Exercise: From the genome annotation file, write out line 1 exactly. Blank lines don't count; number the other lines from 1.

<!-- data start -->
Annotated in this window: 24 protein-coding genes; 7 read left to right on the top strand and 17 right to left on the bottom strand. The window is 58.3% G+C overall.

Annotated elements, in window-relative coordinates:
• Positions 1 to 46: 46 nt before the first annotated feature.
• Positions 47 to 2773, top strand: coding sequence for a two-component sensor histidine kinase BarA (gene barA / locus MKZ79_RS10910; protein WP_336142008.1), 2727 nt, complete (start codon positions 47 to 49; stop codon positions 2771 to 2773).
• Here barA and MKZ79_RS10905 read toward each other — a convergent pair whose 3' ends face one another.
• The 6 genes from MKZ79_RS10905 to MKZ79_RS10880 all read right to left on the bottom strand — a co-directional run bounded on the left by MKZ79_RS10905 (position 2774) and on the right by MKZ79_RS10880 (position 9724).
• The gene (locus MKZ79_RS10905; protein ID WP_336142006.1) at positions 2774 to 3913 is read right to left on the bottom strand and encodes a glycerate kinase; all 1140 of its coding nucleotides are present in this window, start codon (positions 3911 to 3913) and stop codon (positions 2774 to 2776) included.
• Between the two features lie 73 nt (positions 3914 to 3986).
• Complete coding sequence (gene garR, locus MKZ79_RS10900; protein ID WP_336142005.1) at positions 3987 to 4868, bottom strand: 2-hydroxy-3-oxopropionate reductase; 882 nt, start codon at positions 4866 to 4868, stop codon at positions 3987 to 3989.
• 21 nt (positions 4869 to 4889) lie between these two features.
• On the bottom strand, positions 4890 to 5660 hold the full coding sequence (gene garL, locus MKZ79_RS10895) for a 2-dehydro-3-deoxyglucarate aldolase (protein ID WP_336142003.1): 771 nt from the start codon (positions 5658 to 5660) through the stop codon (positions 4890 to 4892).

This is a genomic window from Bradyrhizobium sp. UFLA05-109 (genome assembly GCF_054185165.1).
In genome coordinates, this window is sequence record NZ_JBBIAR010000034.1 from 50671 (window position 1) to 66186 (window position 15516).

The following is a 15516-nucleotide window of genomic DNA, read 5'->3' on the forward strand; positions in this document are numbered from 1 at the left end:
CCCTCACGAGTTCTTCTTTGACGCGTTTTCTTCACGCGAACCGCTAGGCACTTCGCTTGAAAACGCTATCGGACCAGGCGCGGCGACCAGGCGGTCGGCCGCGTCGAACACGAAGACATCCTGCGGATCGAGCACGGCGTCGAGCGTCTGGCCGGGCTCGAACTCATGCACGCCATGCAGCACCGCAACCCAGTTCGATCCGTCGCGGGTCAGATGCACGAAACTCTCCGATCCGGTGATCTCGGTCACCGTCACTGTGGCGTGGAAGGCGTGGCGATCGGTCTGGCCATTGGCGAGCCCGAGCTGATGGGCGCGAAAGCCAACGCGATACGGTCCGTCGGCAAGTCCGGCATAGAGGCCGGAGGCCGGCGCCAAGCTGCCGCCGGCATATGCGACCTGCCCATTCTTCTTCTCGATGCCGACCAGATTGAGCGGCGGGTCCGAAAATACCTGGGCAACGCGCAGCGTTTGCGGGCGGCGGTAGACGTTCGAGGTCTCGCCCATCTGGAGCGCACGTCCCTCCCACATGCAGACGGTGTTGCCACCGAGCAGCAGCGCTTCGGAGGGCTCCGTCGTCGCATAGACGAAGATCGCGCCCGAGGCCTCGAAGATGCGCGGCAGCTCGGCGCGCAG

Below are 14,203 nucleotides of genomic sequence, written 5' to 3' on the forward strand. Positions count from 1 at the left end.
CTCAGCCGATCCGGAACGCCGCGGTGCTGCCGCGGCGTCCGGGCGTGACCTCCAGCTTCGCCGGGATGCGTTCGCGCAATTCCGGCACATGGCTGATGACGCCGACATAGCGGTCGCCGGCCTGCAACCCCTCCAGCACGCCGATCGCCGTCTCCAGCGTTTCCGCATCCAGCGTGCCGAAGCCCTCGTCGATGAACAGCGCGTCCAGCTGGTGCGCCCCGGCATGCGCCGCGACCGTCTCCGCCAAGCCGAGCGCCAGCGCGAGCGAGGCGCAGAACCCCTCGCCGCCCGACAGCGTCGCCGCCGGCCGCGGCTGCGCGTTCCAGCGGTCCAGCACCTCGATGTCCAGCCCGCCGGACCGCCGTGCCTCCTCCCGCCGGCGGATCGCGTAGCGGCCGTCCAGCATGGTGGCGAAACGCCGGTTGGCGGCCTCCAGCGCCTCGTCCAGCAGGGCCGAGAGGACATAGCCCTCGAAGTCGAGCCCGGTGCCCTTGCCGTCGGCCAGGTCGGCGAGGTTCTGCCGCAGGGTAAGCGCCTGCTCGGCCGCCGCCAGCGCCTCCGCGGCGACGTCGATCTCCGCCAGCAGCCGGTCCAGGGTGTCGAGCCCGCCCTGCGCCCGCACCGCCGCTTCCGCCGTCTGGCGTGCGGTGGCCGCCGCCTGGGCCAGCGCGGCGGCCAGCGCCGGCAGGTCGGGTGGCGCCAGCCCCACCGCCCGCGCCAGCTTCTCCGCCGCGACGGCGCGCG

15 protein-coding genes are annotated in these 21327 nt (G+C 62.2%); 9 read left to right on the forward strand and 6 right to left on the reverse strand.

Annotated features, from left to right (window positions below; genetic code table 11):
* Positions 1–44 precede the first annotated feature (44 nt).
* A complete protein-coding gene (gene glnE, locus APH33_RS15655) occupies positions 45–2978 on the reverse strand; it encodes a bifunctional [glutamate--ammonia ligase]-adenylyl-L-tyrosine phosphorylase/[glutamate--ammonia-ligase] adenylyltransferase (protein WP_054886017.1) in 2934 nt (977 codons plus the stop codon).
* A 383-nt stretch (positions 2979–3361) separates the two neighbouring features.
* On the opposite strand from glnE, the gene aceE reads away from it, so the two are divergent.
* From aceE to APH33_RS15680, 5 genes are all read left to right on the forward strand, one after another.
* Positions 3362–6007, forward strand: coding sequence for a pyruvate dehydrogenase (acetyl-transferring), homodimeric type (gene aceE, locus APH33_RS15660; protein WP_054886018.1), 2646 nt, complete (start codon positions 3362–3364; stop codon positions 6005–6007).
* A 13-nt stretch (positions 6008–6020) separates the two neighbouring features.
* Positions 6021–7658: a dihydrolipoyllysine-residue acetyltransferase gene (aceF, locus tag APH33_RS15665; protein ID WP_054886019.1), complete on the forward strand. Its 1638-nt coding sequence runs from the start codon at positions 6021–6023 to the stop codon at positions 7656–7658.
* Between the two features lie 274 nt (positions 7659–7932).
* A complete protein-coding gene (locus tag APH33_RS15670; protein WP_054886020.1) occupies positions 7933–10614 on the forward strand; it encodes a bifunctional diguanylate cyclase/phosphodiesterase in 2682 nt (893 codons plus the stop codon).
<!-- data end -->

Annotated in this window: 24 protein-coding genes; 7 read left to right on the top strand and 17 right to left on the bottom strand. The window is 58.3% G+C overall.